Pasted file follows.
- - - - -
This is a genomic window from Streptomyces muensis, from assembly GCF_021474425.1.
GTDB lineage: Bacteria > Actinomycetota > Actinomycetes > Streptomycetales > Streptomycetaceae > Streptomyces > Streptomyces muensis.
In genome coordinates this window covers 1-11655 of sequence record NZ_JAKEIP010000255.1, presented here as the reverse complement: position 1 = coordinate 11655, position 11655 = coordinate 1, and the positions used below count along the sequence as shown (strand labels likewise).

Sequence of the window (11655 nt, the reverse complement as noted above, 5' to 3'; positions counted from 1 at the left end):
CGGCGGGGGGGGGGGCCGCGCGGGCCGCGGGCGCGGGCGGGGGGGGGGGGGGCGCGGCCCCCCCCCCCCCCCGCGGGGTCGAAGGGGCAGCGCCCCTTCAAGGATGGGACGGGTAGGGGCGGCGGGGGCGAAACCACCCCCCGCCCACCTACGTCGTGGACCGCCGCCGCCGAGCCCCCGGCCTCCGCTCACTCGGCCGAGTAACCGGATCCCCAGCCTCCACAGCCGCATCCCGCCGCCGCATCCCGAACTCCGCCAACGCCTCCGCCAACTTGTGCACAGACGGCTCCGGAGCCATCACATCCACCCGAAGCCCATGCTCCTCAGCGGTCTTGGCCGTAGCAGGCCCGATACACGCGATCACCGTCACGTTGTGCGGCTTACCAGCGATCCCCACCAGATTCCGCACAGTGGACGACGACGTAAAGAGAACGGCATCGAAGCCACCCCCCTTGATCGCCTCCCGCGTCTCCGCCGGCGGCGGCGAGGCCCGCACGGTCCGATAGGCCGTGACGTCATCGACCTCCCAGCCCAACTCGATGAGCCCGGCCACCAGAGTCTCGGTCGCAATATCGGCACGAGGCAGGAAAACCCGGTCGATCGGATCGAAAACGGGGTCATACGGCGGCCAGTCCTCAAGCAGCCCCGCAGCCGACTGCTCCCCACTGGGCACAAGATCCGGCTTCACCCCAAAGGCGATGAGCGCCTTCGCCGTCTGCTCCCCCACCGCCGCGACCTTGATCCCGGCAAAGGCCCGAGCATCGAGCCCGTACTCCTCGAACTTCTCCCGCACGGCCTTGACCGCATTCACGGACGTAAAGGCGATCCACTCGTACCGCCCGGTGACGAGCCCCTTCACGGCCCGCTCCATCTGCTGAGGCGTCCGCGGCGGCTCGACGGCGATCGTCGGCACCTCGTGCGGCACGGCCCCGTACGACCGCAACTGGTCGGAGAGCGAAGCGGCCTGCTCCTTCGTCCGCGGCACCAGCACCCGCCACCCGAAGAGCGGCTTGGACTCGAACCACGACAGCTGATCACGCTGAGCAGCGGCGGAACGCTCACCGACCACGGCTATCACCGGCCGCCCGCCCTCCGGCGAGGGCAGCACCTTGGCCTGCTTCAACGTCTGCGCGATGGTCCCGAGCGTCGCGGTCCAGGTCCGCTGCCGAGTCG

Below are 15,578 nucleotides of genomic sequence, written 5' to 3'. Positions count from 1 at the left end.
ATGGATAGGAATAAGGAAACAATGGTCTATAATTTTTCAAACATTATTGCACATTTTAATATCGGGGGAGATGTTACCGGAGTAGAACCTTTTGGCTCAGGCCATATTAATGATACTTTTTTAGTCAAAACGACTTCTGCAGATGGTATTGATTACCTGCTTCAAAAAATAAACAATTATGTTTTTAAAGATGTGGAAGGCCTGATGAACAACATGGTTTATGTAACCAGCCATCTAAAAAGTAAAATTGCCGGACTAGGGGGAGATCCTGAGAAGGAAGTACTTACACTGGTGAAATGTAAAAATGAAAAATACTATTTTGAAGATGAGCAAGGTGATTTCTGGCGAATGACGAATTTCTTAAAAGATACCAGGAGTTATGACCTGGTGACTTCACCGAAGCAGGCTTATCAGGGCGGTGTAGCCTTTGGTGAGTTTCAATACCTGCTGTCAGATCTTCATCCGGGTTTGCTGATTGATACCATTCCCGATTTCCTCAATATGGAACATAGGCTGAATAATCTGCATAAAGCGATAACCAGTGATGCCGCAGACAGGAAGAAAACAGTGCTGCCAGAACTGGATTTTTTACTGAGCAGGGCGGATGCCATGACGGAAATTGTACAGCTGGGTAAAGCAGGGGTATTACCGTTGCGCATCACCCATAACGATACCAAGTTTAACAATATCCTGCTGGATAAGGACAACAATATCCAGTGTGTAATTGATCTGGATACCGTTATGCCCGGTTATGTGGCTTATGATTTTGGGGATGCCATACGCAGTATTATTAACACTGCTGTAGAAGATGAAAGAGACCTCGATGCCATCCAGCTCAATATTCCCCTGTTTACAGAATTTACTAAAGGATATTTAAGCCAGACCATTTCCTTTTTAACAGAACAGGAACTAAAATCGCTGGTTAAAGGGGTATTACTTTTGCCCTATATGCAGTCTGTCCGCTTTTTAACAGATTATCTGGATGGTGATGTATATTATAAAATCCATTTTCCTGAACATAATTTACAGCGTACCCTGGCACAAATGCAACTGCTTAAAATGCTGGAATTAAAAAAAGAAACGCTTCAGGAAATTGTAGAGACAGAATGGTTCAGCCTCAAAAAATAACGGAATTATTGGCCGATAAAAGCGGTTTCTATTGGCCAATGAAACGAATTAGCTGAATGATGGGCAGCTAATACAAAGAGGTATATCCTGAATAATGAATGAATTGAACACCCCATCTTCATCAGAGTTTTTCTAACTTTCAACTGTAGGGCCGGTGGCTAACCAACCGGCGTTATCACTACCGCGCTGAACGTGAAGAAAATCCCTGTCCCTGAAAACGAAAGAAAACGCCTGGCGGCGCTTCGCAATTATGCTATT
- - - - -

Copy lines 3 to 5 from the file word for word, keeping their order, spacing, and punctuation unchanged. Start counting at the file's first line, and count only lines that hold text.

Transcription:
In genome coordinates this window covers 1-11655 of sequence record NZ_JAKEIP010000255.1, presented here as the reverse complement: position 1 = coordinate 11655, position 11655 = coordinate 1, and the positions used below count along the sequence as shown (strand labels likewise).

Sequence of the window (11655 nt, the reverse complement as noted above, 5' to 3'; positions counted from 1 at the left end):
CGGCGGGGGGGGGGGCCGCGCGGGCCGCGGGCGCGGGCGGGGGGGGGGGGGGCGCGGCCCCCCCCCCCCCCCGCGGGGTCGAAGGGGCAGCGCCCCTTCAAGGATGGGACGGGTAGGGGCGGCGGGGGCGAAACCACCCCCCGCCCACCTACGTCGTGGACCGCCGCCGCCGAGCCCCCGGCCTCCGCTCACTCGGCCGAGTAACCGGATCCCCAGCCTCCACAGCCGCATCCCGCCGCCGCATCCCGAACTCCGCCAACGCCTCCGCCAACTTGTGCACAGACGGCTCCGGAGCCATCACATCCACCCGAAGCCCATGCTCCTCAGCGGTCTTGGCCGTAGCAGGCCCGATACACGCGATCACCGTCACGTTGTGCGGCTTACCAGCGATCCCCACCAGATTCCGCACAGTGGACGACGACGTAAAGAGAACGGCATCGAAGCCACCCCCCTTGATCGCCTCCCGCGTCTCCGCCGGCGGCGGCGAGGCCCGCACGGTCCGATAGGCCGTGACGTCATCGACCTCCCAGCCCAACTCGATGAGCCCGGCCACCAGAGTCTCGGTCGCAATATCGGCACGAGGCAGGAAAACCCGGTCGATCGGATCGAAAACGGGGTCATACGGCGGCCAGTCCTCAAGCAGCCCCGCAGCCGACTGCTCCCCACTGGGCACAAGATCCGGCTTCACCCCAAAGGCGATGAGCGCCTTCGCCGTCTGCTCCCCCACCGCCGCGACCTTGATCCCGGCAAAGGCCCGAGCATCGAGCCCGTACTCCTCGAACTTCTCCCGCACGGCCTTGACCGCATTCACGGACGTAAAGGCGATCCACTCGTACCGCCCGGTGACGAGCCCCTTCACGGCCCGCTCCATCTGCTGAGGCGTCCGCGGCGGCTCGACGGCGATCGTCGGCACCTCGTGCGGCACGGCCCCGTACGACCGCAACTGGTCGGAGAGCGAAGCGGCCTGCTCCTTCGTCCGCGGCACCAGCACCCGCCACCCGAAGAGCGGCTTGGACTCGAACCACGACAGCTGATCACGCTGAGCAGCGGCGGAACGCTCACCGACCACGGCTATCACCGGCCGCCCGCCCTCCGGCGAGGGCAGCACCTTGGCCTGCTTCAACGTCTGCGCGATGGTCCCGAGCGTCGCGGTCCAGGTCCGCTGCCGAGTCG